The Unknown is not the Unknowable;*
Other is That than the Known; also it is above the Unknown.
—Kena Upanishad. 1. 3.

it need not remain the unknown for us, unless we choose ignorance or persist in our first limitations. For to all things that are
not unknowable, all things in the universe, there correspond in that universe faculties which can take cognisance of them,
and in man, the microcosm, these faculties are always existent and at a certain stage capable of development. We may
choose not to develop them; where they are partially developed, we may discourage and impose on them a kind of atrophy.
But, fundamentally, all possible knowledge is knowledge within the power of humanity. And since in man there is the
inalienable impulse of Nature towards self-realisation, no struggle of the intellect to limit the action of our capacities within a
determined area can for ever prevail. When we have proved Matter and realised its secret capacities, the very knowledge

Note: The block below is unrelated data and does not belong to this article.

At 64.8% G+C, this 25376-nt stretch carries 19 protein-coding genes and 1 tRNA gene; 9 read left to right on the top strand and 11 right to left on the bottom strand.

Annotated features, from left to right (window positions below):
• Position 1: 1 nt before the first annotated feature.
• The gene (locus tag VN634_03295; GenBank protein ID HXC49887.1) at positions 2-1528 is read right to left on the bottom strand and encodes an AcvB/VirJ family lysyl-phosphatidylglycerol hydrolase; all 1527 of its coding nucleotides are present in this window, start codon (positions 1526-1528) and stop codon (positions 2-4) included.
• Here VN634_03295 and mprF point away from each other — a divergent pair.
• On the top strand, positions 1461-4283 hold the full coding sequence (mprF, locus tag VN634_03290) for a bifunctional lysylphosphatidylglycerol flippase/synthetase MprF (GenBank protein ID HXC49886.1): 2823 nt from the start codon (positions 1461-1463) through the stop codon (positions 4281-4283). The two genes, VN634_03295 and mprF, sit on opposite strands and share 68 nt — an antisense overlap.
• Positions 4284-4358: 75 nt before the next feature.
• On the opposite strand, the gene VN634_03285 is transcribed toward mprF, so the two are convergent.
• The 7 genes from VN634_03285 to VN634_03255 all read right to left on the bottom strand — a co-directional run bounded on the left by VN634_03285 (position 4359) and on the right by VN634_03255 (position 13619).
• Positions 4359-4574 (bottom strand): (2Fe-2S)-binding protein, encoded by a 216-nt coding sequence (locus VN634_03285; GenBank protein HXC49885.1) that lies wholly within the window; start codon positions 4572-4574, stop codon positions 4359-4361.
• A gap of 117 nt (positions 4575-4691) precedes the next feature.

which has found its convenience in that temporary limitation, must cry to us, like the Vedic Restrainers, “Forth now and
push forward also in other fields.”*
Rig Veda. I. 4. 5.

If modern Materialism were simply an unintelligent acquiescence in the material life, the advance might be indefinitely
delayed. But since its very soul is the search for Knowledge, it will be unable to cry a halt; as it reaches the barriers of
sense-knowledge and of the reasoning from sense-knowledge, its very rush will carry it beyond and the rapidity and
sureness with which it has embraced the visible universe is only an earnest of the energy and success which we may hope
to see repeated in the conquest of what lies beyond, once the stride is taken that crosses the barrier. We see already that
advance in its obscure beginnings.
Not only in the one final conception, but in the great line of its general results Knowledge, by whatever path it is
followed, tends to become one. Nothing can be more remarkable and suggestive than the extent to which modern Science